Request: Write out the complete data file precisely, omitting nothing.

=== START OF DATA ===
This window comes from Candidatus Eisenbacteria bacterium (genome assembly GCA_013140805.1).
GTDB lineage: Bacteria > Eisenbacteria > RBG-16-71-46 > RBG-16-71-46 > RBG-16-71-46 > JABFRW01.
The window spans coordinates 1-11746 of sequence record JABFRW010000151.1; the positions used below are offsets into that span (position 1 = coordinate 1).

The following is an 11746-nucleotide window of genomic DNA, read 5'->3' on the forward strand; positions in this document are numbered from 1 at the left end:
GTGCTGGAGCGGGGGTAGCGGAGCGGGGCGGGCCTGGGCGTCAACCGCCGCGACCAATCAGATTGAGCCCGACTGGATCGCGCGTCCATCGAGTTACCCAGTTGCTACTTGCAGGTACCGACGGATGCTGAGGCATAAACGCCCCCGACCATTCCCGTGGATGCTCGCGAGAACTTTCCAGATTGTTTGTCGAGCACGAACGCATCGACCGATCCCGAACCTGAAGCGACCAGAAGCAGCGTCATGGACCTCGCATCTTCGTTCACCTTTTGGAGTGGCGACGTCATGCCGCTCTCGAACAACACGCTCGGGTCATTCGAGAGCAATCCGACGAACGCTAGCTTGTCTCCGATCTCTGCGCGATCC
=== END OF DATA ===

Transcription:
This window comes from Candidatus Eisenbacteria bacterium (genome assembly GCA_013140805.1).
GTDB lineage: Bacteria > Eisenbacteria > RBG-16-71-46 > RBG-16-71-46 > RBG-16-71-46 > JABFRW01.
The window spans coordinates 1-11746 of sequence record JABFRW010000151.1; the positions used below are offsets into that span (position 1 = coordinate 1).

The following is an 11746-nucleotide window of genomic DNA, read 5'->3' on the forward strand; positions in this document are numbered from 1 at the left end:
GTGCTGGAGCGGGGGTAGCGGAGCGGGGCGGGCCTGGGCGTCAACCGCCGCGACCAATCAGATTGAGCCCGACTGGATCGCGCGTCCATCGAGTTACCCAGTTGCTACTTGCAGGTACCGACGGATGCTGAGGCATAAACGCCCCCGACCATTCCCGTGGATGCTCGCGAGAACTTTCCAGATTGTTTGTCGAGCACGAACGCATCGACCGATCCCGAACCTGAAGCGACCAGAAGCAGCGTCATGGACCTCGCATCTTCGTTCACCTTTTGGAGTGGCGACGTCATGCCGCTCTCGAACAACACGCTCGGGTCATTCGAGAGCAATCCGACGAACGCTAGCTTGTCTCCGATCTCTGCGCGATCC